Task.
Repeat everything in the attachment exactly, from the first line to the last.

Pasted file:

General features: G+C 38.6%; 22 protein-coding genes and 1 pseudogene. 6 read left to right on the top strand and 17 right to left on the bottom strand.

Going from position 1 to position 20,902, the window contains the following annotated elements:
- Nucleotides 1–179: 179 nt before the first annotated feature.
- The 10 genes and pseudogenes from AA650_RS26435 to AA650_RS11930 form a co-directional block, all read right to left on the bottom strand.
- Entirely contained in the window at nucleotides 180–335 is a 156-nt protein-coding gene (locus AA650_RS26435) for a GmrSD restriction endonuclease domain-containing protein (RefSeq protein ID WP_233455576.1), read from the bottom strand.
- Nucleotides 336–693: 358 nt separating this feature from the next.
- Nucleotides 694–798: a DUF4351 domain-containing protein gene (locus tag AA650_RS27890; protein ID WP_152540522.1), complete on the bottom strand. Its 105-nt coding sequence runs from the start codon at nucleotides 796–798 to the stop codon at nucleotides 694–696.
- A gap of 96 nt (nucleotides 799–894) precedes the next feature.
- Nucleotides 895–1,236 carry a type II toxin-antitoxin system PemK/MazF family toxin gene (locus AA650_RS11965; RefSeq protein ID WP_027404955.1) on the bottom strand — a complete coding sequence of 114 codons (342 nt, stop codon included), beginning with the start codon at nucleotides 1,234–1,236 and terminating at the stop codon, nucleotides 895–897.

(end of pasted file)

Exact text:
General features: G+C 38.6%; 22 protein-coding genes and 1 pseudogene. 6 read left to right on the top strand and 17 right to left on the bottom strand.

Going from position 1 to position 20,902, the window contains the following annotated elements:
- Nucleotides 1–179: 179 nt before the first annotated feature.
- The 10 genes and pseudogenes from AA650_RS26435 to AA650_RS11930 form a co-directional block, all read right to left on the bottom strand.
- Entirely contained in the window at nucleotides 180–335 is a 156-nt protein-coding gene (locus AA650_RS26435) for a GmrSD restriction endonuclease domain-containing protein (RefSeq protein ID WP_233455576.1), read from the bottom strand.
- Nucleotides 336–693: 358 nt separating this feature from the next.
- Nucleotides 694–798: a DUF4351 domain-containing protein gene (locus tag AA650_RS27890; protein ID WP_152540522.1), complete on the bottom strand. Its 105-nt coding sequence runs from the start codon at nucleotides 796–798 to the stop codon at nucleotides 694–696.
- A gap of 96 nt (nucleotides 799–894) precedes the next feature.
- Nucleotides 895–1,236 carry a type II toxin-antitoxin system PemK/MazF family toxin gene (locus AA650_RS11965; RefSeq protein ID WP_027404955.1) on the bottom strand — a complete coding sequence of 114 codons (342 nt, stop codon included), beginning with the start codon at nucleotides 1,234–1,236 and terminating at the stop codon, nucleotides 895–897.